Using the right toothbrush and getting regular dental checkups can go a long way toward preserving your pearly whites.
Back in the day, losing your teeth was an unfortunate part of aging for most people, and it started early. Even George Washington began losing teeth in his 20s and wore dentures made of ivory and metal (ouch) when he was president.
Luckily, times have changed. With advances in dental technology, education and public health, people can now live out their lives with a full set of natural teeth.
Still, aging can be tough on teeth and gums, as it’s linked to an increased risk of certain oral conditions. But there’s a lot you can do to prevent that.
Here, we spoke to Leena Palomo, DDS, MSD, professor and chair of the Ashman Department of Periodontology and Implant Dentistry at New York University, to better understand what happens to your mouth as you get older and how to combat the effects of aging on your teeth and gums.
Dental Conditions That Become More Common With Age
Older adults are vulnerable to certain oral health issues. Here are a few problems that become more prevalent with age:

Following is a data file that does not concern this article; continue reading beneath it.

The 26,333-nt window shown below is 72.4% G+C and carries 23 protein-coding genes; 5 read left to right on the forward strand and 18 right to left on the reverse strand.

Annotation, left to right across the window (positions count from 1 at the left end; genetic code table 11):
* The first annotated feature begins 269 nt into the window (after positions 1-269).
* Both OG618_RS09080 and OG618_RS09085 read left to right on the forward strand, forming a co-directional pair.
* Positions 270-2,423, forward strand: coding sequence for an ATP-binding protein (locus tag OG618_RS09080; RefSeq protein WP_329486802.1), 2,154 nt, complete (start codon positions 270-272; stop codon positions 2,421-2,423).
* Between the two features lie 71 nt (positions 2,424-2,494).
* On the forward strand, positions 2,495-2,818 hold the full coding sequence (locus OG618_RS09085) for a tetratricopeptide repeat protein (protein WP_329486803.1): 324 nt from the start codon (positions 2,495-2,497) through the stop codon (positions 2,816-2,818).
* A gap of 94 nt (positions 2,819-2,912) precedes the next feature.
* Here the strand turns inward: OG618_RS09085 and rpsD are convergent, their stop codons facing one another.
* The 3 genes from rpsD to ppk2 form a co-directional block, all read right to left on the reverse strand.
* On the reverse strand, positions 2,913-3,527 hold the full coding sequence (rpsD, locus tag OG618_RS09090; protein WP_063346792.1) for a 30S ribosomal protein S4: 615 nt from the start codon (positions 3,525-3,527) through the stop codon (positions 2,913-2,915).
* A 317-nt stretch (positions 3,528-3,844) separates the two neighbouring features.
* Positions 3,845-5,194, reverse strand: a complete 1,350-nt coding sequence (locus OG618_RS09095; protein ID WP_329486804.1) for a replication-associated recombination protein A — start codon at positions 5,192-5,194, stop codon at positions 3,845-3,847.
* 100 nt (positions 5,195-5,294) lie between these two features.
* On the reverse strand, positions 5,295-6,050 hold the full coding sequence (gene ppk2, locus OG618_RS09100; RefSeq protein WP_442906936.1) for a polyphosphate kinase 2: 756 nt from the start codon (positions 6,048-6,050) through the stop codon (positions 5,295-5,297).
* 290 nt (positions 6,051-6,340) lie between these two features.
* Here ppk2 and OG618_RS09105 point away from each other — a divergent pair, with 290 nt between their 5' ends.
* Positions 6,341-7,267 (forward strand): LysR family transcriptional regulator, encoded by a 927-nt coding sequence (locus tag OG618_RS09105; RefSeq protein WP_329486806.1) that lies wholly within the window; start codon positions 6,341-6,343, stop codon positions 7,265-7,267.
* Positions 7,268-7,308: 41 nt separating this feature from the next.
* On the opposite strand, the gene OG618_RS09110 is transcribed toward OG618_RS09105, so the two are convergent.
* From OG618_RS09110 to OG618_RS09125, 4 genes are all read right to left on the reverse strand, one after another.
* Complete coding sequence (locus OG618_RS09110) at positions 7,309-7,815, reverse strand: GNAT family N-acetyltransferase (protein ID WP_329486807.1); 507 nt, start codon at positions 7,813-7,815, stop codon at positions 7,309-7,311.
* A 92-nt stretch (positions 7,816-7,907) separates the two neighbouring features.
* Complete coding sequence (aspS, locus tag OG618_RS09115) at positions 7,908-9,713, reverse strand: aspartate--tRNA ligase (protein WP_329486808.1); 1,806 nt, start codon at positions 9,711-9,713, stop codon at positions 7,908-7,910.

1. Darkening Tooth Enamel
Pearly whites looking a little less bright? Unfortunately, tooth discoloration tends to occur with age. Here’s why: Over time, the enamel’s outer layer wears down, uncovering the dentin (the hard yellow tissue beneath the enamel), according to the Cleveland Clinic. What’s more, your dentin also grows as you age, giving your teeth a darker appearance.
Other factors, including eating foods that stain your teeth, tobacco use, trauma to your teeth, poor dental hygiene and certain diseases and medications can also contribute to darkened enamel, per the Cleveland Clinic.
“A lot of these things are additive in nature, so as time goes on, they tend to have a cumulative effect,” Dr. Palomo says.
Almost one-third of adults older than 65 deal with dry mouth (also known as xerostomia), a condition that occurs when you don’t produce enough saliva, according to the American Dental Association (ADA). And the number rises to 40 percent of people in their 80s.
Dry mouth increases with age for several reasons, Dr. Palomo says. The most common culprit is medication. As we get older, we’re more likely to be taking a medicine to treat a chronic health issue, and certain medications — including antidepressants, heart drugs and decongestants — can worsen dry mouth, she says.
And the more meds in your pillbox, the greater the problem. “Several medications together have a huge synergistic effect on dry mouth,” Dr. Palomo says. Indeed, older adults who take four or more daily prescription medications are more likely …….